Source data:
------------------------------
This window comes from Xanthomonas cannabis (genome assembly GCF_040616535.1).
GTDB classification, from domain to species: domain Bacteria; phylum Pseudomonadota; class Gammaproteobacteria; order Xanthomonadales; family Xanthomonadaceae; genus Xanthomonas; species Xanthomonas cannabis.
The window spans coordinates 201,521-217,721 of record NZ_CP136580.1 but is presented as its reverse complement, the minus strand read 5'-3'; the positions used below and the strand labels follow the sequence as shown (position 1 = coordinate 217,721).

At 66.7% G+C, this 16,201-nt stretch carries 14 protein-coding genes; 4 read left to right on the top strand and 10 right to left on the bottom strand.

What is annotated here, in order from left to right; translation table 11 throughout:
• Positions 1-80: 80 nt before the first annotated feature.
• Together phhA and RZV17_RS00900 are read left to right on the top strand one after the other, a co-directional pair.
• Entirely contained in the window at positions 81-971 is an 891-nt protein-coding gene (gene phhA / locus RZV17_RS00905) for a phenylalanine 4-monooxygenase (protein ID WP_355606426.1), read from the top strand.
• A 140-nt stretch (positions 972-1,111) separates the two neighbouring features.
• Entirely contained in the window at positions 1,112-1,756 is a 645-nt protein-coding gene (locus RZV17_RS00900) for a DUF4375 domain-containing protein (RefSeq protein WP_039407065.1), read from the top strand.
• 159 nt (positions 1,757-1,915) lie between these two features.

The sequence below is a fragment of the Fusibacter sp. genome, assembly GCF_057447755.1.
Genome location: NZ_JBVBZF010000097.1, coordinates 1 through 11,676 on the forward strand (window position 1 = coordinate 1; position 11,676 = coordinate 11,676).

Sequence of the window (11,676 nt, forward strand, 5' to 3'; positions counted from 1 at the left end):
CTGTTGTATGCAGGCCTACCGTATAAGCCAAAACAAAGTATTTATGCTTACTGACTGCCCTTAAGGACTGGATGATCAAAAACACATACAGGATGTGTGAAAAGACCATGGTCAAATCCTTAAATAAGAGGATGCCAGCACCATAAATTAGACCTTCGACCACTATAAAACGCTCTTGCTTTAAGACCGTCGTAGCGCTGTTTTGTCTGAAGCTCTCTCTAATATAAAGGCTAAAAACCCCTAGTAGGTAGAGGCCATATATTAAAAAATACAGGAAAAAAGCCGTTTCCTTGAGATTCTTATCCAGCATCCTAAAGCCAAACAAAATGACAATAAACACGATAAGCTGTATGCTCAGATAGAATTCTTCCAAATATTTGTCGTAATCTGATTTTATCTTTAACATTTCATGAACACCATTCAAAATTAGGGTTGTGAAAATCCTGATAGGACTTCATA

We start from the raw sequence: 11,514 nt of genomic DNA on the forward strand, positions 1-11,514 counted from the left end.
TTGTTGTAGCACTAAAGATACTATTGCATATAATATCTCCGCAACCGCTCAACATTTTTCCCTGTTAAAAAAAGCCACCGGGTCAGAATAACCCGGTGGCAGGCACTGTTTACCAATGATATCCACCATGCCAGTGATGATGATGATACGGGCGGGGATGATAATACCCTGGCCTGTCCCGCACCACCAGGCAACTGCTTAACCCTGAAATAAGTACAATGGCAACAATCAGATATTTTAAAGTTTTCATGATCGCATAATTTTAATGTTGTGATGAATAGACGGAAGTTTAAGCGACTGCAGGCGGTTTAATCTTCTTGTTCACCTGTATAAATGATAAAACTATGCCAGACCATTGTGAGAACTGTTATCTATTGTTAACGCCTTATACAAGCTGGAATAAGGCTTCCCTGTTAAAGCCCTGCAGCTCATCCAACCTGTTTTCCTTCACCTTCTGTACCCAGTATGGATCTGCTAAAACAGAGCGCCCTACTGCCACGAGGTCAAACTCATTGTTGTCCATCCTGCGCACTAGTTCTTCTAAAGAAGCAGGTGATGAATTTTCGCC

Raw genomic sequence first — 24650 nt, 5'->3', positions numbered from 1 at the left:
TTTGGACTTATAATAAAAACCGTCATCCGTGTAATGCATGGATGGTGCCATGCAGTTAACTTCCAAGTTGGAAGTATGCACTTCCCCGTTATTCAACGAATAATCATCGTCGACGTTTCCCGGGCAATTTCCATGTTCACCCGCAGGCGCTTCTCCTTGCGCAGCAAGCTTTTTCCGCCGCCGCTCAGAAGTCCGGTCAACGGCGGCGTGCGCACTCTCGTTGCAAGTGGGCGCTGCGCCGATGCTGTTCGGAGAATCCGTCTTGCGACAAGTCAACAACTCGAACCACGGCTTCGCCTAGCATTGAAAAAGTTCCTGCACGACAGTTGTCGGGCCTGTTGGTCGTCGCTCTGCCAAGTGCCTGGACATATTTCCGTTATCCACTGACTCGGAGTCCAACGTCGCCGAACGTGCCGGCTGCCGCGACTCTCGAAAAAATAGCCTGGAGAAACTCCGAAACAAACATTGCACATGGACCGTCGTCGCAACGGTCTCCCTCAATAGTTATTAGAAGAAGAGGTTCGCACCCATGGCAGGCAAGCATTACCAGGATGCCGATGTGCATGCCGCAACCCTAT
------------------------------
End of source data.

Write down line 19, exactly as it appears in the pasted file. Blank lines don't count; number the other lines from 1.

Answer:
TTTGGACTTATAATAAAAACCGTCATCCGTGTAATGCATGGATGGTGCCATGCAGTTAACTTCCAAGTTGGAAGTATGCACTTCCCCGTTATTCAACGAATAATCATCGTCGACGTTTCCCGGGCAATTTCCATGTTCACCCGCAGGCGCTTCTCCTTGCGCAGCAAGCTTTTTCCGCCGCCGCTCAGAAGTCCGGTCAACGGCGGCGTGCGCACTCTCGTTGCAAGTGGGCGCTGCGCCGATGCTGTTCGGAGAATCCGTCTTGCGACAAGTCAACAACTCGAACCACGGCTTCGCCTAGCATTGAAAAAGTTCCTGCACGACAGTTGTCGGGCCTGTTGGTCGTCGCTCTGCCAAGTGCCTGGACATATTTCCGTTATCCACTGACTCGGAGTCCAACGTCGCCGAACGTGCCGGCTGCCGCGACTCTCGAAAAAATAGCCTGGAGAAACTCCGAAACAAACATTGCACATGGACCGTCGTCGCAACGGTCTCCCTCAATAGTTATTAGAAGAAGAGGTTCGCACCCATGGCAGGCAAGCATTACCAGGATGCCGATGTGCATGCCGCAACCCTAT